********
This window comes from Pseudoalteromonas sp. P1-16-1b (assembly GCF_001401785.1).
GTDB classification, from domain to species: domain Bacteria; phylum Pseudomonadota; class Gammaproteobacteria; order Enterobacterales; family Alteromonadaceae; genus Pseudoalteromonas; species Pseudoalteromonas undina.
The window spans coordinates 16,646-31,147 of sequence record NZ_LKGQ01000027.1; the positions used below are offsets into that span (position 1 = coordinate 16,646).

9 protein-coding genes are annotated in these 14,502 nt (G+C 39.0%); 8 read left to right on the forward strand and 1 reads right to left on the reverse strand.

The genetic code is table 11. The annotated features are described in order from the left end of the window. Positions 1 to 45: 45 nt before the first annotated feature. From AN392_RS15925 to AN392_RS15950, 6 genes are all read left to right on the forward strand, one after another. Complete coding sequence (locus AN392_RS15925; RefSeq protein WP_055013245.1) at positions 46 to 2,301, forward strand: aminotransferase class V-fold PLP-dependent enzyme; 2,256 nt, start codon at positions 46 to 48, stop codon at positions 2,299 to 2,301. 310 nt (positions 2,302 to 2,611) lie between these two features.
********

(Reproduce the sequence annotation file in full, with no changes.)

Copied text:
This window comes from Pseudoalteromonas sp. P1-16-1b (assembly GCF_001401785.1).
GTDB classification, from domain to species: domain Bacteria; phylum Pseudomonadota; class Gammaproteobacteria; order Enterobacterales; family Alteromonadaceae; genus Pseudoalteromonas; species Pseudoalteromonas undina.
The window spans coordinates 16,646-31,147 of sequence record NZ_LKGQ01000027.1; the positions used below are offsets into that span (position 1 = coordinate 16,646).

9 protein-coding genes are annotated in these 14,502 nt (G+C 39.0%); 8 read left to right on the forward strand and 1 reads right to left on the reverse strand.

The genetic code is table 11. The annotated features are described in order from the left end of the window. Positions 1 to 45: 45 nt before the first annotated feature. From AN392_RS15925 to AN392_RS15950, 6 genes are all read left to right on the forward strand, one after another. Complete coding sequence (locus AN392_RS15925; RefSeq protein WP_055013245.1) at positions 46 to 2,301, forward strand: aminotransferase class V-fold PLP-dependent enzyme; 2,256 nt, start codon at positions 46 to 48, stop codon at positions 2,299 to 2,301. 310 nt (positions 2,302 to 2,611) lie between these two features.